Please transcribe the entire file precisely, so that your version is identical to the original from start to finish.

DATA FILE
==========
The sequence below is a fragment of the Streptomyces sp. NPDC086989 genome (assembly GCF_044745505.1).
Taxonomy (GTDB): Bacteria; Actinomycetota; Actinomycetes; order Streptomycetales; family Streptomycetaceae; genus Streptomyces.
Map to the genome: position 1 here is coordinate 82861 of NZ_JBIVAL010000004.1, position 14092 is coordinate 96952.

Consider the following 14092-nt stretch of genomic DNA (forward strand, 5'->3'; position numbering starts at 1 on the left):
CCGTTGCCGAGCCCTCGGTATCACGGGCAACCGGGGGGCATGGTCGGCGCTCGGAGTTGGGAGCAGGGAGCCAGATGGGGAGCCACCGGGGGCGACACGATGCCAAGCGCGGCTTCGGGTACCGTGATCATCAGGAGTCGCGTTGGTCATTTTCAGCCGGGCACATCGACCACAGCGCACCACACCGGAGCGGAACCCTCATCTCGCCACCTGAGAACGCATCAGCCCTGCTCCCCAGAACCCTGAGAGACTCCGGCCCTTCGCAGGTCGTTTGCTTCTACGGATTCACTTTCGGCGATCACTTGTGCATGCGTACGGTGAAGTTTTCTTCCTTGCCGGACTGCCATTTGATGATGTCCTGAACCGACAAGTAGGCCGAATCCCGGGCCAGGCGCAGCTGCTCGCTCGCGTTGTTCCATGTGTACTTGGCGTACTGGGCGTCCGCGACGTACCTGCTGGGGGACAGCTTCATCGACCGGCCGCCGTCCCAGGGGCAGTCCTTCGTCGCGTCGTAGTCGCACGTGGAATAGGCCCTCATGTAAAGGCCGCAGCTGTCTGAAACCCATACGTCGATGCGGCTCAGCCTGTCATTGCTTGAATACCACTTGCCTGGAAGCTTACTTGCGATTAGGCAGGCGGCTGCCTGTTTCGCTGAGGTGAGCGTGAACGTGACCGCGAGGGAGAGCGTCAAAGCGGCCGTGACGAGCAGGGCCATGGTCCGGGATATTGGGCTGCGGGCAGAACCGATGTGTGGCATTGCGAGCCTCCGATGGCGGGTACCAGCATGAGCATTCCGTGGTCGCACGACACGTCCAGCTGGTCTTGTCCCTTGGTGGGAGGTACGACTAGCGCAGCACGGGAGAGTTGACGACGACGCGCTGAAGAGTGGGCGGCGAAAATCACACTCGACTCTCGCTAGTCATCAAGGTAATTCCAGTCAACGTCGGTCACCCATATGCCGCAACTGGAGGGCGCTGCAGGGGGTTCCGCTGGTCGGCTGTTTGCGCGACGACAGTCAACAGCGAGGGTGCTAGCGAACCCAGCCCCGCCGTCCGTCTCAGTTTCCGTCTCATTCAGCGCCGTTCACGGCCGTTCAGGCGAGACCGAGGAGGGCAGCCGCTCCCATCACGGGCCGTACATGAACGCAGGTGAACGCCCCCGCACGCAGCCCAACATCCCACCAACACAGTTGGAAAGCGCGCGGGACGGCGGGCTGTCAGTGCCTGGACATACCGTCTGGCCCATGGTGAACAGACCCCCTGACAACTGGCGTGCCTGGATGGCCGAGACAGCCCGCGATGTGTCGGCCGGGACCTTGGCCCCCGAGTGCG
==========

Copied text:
The sequence below is a fragment of the Streptomyces sp. NPDC086989 genome (assembly GCF_044745505.1).
Taxonomy (GTDB): Bacteria; Actinomycetota; Actinomycetes; order Streptomycetales; family Streptomycetaceae; genus Streptomyces.
Map to the genome: position 1 here is coordinate 82861 of NZ_JBIVAL010000004.1, position 14092 is coordinate 96952.

Consider the following 14092-nt stretch of genomic DNA (forward strand, 5'->3'; position numbering starts at 1 on the left):
CCGTTGCCGAGCCCTCGGTATCACGGGCAACCGGGGGGCATGGTCGGCGCTCGGAGTTGGGAGCAGGGAGCCAGATGGGGAGCCACCGGGGGCGACACGATGCCAAGCGCGGCTTCGGGTACCGTGATCATCAGGAGTCGCGTTGGTCATTTTCAGCCGGGCACATCGACCACAGCGCACCACACCGGAGCGGAACCCTCATCTCGCCACCTGAGAACGCATCAGCCCTGCTCCCCAGAACCCTGAGAGACTCCGGCCCTTCGCAGGTCGTTTGCTTCTACGGATTCACTTTCGGCGATCACTTGTGCATGCGTACGGTGAAGTTTTCTTCCTTGCCGGACTGCCATTTGATGATGTCCTGAACCGACAAGTAGGCCGAATCCCGGGCCAGGCGCAGCTGCTCGCTCGCGTTGTTCCATGTGTACTTGGCGTACTGGGCGTCCGCGACGTACCTGCTGGGGGACAGCTTCATCGACCGGCCGCCGTCCCAGGGGCAGTCCTTCGTCGCGTCGTAGTCGCACGTGGAATAGGCCCTCATGTAAAGGCCGCAGCTGTCTGAAACCCATACGTCGATGCGGCTCAGCCTGTCATTGCTTGAATACCACTTGCCTGGAAGCTTACTTGCGATTAGGCAGGCGGCTGCCTGTTTCGCTGAGGTGAGCGTGAACGTGACCGCGAGGGAGAGCGTCAAAGCGGCCGTGACGAGCAGGGCCATGGTCCGGGATATTGGGCTGCGGGCAGAACCGATGTGTGGCATTGCGAGCCTCCGATGGCGGGTACCAGCATGAGCATTCCGTGGTCGCACGACACGTCCAGCTGGTCTTGTCCCTTGGTGGGAGGTACGACTAGCGCAGCACGGGAGAGTTGACGACGACGCGCTGAAGAGTGGGCGGCGAAAATCACACTCGACTCTCGCTAGTCATCAAGGTAATTCCAGTCAACGTCGGTCACCCATATGCCGCAACTGGAGGGCGCTGCAGGGGGTTCCGCTGGTCGGCTGTTTGCGCGACGACAGTCAACAGCGAGGGTGCTAGCGAACCCAGCCCCGCCGTCCGTCTCAGTTTCCGTCTCATTCAGCGCCGTTCACGGCCGTTCAGGCGAGACCGAGGAGGGCAGCCGCTCCCATCACGGGCCGTACATGAACGCAGGTGAACGCCCCCGCACGCAGCCCAACATCCCACCAACACAGTTGGAAAGCGCGCGGGACGGCGGGCTGTCAGTGCCTGGACATACCGTCTGGCCCATGGTGAACAGACCCCCTGACAACTGGCGTGCCTGGATGGCCGAGACAGCCCGCGATGTGTCGGCCGGGACCTTGGCCCCCGAGTGCG